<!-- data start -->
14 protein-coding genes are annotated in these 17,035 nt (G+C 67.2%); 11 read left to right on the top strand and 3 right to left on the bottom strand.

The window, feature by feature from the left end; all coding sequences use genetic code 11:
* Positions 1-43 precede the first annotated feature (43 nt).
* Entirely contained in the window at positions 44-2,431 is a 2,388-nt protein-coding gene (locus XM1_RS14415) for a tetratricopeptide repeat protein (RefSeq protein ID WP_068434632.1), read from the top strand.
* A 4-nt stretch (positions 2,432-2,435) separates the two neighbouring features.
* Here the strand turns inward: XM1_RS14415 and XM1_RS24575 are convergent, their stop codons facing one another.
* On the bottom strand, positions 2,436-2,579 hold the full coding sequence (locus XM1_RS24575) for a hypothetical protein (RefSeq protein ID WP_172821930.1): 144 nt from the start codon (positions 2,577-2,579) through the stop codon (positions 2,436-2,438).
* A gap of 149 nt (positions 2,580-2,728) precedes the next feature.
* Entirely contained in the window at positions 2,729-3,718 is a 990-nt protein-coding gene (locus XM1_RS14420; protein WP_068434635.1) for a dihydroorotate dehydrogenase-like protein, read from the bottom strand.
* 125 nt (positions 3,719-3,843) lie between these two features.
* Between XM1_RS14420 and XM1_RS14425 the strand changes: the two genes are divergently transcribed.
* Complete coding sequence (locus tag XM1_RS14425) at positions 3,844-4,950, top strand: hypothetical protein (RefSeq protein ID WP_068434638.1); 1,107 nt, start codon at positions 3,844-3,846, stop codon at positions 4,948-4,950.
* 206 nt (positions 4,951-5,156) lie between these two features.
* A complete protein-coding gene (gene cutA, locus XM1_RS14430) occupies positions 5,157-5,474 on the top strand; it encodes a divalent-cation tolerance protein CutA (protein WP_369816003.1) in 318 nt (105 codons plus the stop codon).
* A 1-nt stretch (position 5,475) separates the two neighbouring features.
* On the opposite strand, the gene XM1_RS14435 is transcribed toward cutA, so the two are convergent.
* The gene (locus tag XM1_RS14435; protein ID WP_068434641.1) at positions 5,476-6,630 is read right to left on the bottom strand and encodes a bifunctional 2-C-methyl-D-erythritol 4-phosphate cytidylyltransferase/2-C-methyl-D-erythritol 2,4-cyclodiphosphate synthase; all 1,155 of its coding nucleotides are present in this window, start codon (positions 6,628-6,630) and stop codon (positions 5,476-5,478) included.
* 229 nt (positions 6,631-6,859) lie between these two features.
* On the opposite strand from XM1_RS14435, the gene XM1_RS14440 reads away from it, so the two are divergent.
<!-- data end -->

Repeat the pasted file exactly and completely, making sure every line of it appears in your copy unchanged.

14 protein-coding genes are annotated in these 17,035 nt (G+C 67.2%); 11 read left to right on the top strand and 3 right to left on the bottom strand.

The window, feature by feature from the left end; all coding sequences use genetic code 11:
* Positions 1-43 precede the first annotated feature (43 nt).
* Entirely contained in the window at positions 44-2,431 is a 2,388-nt protein-coding gene (locus XM1_RS14415) for a tetratricopeptide repeat protein (RefSeq protein ID WP_068434632.1), read from the top strand.
* A 4-nt stretch (positions 2,432-2,435) separates the two neighbouring features.
* Here the strand turns inward: XM1_RS14415 and XM1_RS24575 are convergent, their stop codons facing one another.
* On the bottom strand, positions 2,436-2,579 hold the full coding sequence (locus XM1_RS24575) for a hypothetical protein (RefSeq protein ID WP_172821930.1): 144 nt from the start codon (positions 2,577-2,579) through the stop codon (positions 2,436-2,438).
* A gap of 149 nt (positions 2,580-2,728) precedes the next feature.
* Entirely contained in the window at positions 2,729-3,718 is a 990-nt protein-coding gene (locus XM1_RS14420; protein WP_068434635.1) for a dihydroorotate dehydrogenase-like protein, read from the bottom strand.
* 125 nt (positions 3,719-3,843) lie between these two features.
* Between XM1_RS14420 and XM1_RS14425 the strand changes: the two genes are divergently transcribed.
* Complete coding sequence (locus tag XM1_RS14425) at positions 3,844-4,950, top strand: hypothetical protein (RefSeq protein ID WP_068434638.1); 1,107 nt, start codon at positions 3,844-3,846, stop codon at positions 4,948-4,950.
* 206 nt (positions 4,951-5,156) lie between these two features.
* A complete protein-coding gene (gene cutA, locus XM1_RS14430) occupies positions 5,157-5,474 on the top strand; it encodes a divalent-cation tolerance protein CutA (protein WP_369816003.1) in 318 nt (105 codons plus the stop codon).
* A 1-nt stretch (position 5,475) separates the two neighbouring features.
* On the opposite strand, the gene XM1_RS14435 is transcribed toward cutA, so the two are convergent.
* The gene (locus tag XM1_RS14435; protein ID WP_068434641.1) at positions 5,476-6,630 is read right to left on the bottom strand and encodes a bifunctional 2-C-methyl-D-erythritol 4-phosphate cytidylyltransferase/2-C-methyl-D-erythritol 2,4-cyclodiphosphate synthase; all 1,155 of its coding nucleotides are present in this window, start codon (positions 6,628-6,630) and stop codon (positions 5,476-5,478) included.
* 229 nt (positions 6,631-6,859) lie between these two features.
* On the opposite strand from XM1_RS14435, the gene XM1_RS14440 reads away from it, so the two are divergent.